by Gregory Snyder
Franciscan hermit Sister Teresa Gould, the director of the Renaissance Schola at Mount Angel Seminary, has been treating mass attenders to the beauty of Renaissance music for the past 13 years. In this interview, she describes the joys, the background, and the challenges of leading this group.
Sister Teresa spoke about the Schola’s humble beginnings: "We started about 13 years ago, and at that time the seminary choir was made up of a ragtag group of who had limited experience in music.” Sister Teresa's music background is heavily influenced by the Renaissance musical traditions, so she was excited to bring this old, yet new style to a seminary culture lacking in exposure to it.
In the beginning, about half of the singers were faculty members with only a few seminarians; now the majority is made up of seminarians with faculty, laywomen and a few monks. Sr. Teresa’s original intent was to sing only a couple times per year, but now it has expanded to be a monthly performance schedule here at the Abbey Church.
The group started with about 12 singers, and now it has grown to 27. The number of faculty in the group has diminished, and the number of men with a wide range of experience and talent has also increased.
Sister Teresa’s great love of Renaissance music has opened up to her composers such as Palestrina, Handel, Victoria, Byrd, Gabrielei, Guerrero and Scarlatti along with many others, and she is more than excited to share these musical geniuses with the seminary community. She said, “Renaissance music can and should be used in liturgical settings; it’s not just for community or professional choirs.” It was originally created for liturgy and it should again find its natural home there.
The Renaissance Schola is used throughout the year for Sunday masses once a month, although Sister said she would absolutely love to sing every week and thinks the group is good enough to travel throughout the local area. She notes that it is the limited rehearsal times and conflicting schedules that make it very difficult to sing any more often than they do.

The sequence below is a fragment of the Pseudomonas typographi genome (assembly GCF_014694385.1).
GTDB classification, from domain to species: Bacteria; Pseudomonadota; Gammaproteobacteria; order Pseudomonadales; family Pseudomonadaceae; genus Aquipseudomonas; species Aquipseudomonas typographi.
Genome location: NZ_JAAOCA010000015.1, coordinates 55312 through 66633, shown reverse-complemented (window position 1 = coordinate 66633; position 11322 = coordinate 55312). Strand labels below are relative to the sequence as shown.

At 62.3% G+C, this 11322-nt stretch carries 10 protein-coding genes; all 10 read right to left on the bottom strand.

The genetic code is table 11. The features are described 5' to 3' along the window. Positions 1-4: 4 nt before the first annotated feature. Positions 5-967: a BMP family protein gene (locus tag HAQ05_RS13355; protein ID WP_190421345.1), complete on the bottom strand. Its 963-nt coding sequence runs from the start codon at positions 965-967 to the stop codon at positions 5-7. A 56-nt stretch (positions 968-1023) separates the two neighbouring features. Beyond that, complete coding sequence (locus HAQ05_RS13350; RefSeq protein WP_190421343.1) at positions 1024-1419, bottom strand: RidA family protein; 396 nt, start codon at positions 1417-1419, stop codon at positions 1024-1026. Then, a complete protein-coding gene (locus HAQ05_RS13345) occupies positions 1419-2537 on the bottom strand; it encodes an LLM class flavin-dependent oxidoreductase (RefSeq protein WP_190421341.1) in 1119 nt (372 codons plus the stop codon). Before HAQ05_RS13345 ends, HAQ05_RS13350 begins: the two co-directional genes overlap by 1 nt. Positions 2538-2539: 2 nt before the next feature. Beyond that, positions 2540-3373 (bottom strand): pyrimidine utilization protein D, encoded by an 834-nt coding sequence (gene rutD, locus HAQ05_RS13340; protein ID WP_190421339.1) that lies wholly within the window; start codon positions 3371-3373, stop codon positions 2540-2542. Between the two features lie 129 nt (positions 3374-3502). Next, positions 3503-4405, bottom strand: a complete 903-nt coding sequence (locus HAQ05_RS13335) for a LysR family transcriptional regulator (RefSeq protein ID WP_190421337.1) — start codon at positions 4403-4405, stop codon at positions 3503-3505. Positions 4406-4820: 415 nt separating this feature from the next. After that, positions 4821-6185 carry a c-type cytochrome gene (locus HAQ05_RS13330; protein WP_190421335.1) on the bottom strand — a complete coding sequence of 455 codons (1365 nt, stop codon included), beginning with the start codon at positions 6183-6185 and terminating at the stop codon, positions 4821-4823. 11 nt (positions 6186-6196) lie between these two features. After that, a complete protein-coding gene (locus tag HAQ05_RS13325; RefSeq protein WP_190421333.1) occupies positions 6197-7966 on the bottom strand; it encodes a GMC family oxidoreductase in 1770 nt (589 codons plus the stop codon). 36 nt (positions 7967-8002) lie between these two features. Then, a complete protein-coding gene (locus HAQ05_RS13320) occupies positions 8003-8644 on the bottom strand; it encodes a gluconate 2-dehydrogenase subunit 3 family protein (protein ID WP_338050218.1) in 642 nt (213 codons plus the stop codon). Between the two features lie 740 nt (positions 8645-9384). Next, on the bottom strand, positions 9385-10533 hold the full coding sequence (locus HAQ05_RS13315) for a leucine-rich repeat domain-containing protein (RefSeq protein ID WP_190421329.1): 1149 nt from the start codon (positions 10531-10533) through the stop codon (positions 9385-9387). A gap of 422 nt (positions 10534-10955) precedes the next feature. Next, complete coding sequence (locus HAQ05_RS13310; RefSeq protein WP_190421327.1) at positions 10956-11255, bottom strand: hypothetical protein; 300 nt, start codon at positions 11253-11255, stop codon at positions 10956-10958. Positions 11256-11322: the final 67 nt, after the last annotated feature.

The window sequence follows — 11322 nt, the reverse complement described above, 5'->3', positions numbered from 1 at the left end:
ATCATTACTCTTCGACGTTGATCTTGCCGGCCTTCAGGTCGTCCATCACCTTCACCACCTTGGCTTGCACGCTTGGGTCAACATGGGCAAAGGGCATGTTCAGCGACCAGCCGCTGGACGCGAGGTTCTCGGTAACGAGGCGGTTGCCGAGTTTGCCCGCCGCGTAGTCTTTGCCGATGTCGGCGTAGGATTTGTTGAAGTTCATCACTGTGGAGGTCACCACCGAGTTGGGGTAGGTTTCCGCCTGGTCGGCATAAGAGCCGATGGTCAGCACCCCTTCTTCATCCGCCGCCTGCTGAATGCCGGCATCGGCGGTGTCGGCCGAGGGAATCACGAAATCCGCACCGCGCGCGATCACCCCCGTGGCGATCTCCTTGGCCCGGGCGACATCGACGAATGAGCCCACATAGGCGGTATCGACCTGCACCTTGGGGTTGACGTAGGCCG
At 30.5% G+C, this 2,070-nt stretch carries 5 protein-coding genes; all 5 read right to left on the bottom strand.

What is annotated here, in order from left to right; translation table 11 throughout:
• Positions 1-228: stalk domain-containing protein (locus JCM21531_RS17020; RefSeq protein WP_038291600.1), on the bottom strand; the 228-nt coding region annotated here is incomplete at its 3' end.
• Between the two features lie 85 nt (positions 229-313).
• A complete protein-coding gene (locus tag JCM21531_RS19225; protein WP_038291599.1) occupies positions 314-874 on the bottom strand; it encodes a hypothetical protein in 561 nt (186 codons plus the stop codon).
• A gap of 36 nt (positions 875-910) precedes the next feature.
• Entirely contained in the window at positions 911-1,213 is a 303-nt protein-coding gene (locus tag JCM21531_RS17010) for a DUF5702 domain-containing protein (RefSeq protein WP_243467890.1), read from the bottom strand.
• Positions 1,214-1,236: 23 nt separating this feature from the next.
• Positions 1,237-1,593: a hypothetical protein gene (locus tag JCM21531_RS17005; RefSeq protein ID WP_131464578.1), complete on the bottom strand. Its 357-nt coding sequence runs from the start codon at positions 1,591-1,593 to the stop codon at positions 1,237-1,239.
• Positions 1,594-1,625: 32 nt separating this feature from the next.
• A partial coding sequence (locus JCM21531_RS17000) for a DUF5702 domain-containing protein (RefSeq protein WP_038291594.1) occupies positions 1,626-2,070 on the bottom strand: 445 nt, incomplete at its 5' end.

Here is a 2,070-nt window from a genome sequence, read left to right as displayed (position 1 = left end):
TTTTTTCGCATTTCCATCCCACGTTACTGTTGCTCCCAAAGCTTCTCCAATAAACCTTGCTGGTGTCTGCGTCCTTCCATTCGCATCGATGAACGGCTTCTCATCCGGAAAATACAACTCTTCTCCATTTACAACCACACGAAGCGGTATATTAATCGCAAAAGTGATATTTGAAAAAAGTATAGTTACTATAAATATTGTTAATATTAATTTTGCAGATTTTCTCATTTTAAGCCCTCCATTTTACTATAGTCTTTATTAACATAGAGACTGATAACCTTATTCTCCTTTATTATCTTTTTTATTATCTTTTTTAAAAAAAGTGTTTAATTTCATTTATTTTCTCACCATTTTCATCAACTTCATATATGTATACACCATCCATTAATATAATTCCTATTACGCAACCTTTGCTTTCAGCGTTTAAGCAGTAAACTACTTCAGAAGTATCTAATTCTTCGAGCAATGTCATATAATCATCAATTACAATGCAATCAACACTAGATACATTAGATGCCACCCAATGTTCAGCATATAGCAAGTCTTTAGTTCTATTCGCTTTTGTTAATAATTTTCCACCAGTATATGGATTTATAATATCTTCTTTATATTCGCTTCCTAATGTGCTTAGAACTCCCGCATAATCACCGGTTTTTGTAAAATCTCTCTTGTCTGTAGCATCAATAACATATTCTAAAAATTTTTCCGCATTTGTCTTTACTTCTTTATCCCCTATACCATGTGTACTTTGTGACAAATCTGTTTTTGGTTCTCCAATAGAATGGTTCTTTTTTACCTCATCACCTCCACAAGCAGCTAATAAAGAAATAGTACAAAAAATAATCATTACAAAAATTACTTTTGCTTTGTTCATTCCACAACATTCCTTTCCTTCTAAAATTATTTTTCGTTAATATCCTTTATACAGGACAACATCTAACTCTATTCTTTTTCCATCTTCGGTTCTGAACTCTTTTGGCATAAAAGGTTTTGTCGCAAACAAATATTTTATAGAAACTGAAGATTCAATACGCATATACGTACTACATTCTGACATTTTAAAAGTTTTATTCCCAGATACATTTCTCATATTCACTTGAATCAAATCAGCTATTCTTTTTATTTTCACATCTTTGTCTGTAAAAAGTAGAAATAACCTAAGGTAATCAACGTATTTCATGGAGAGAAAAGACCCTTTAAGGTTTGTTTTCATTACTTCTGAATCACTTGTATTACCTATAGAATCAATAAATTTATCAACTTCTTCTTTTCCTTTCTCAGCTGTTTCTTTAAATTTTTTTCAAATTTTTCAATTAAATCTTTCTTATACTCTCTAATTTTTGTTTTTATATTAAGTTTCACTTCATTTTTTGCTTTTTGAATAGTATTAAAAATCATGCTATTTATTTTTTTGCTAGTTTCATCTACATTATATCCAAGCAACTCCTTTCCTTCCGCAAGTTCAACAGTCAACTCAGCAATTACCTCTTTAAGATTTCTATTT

Occasionally, Sr. Teresa gets personal requests from individuals, particularly Father Paschal Cheline, monk of Mount Angel Abbey, who is a fan of the more upbeat Renaissance music. Sister Teresa mentioned, “Even though most people don’t know Latin, they love to just sit and listen to the music, that it is simply a wonderful aid to prayer and contemplation.”
Sister Teresa’s musical background is extensive, both formal and informal. She explained, “The public schools had terrific music programs and my involvement was intense from the beginning . . . I remember singing three-part harmony in elementary school, moving up to two choir, seven part harmonies in middle school." Piano studies also started young, she said: “I started studying piano when I was seven. My grandfather owned four piano stores and I always got to go to the back and play on them."
She also learned to play the organ with the help of a private tutor, which is very helpful now to the seminarians and monastery community. Having been the choirmaster at Santa Barbara Mission, Calif. and sung in prestigious choirs in both church and community settings, she has had the pleasure of singing nearly all of the major renaissance works.
Some of the challenges of the Schola she said are that “while it is great that there is an excess of men available it is always a challenge recruiting women, as it's very hard for them to fit their schedules in with the seminary schedule, and opportunities for practicing as a group are few.” What Sister Teresa would love most is about four more women to join the group to round out the balance.
The Renaissance Schola looks for people who have at least some singing ability, who can hopefully sight read notes and count, but most of all mesh with the existing group, “Since we only have two rehearsals before we perform each piece, it is really important that people practice on their own in preparation for the rehearsals” explained Sister Teresa.
Frank Villanueva, a seminarian for the Diocese of Honolulu who is in his fourth year with the Schola explained why he loves being part of the group: “I just have a passion for music and a love of harmony and singing a cappella is something I could do for hours.” He said that while he grew up singing in many different musical groups, his exposure to Renaissance music was very limited, so this yearly opportunity to expand his repertoire is an honor.
Stephen Cieslak a seminarian for the Archdiocese of Portland who is in his first year with the Schola talked about his impression thus far: “I love the music and appreciate the style and the effort it takes to perform pieces as complex as these.”
This year, Sister Teresa is the most excited to sing "Ave Maria" which will be performed on May 3, 2015, in the Abbey Church. All are welcome to attend.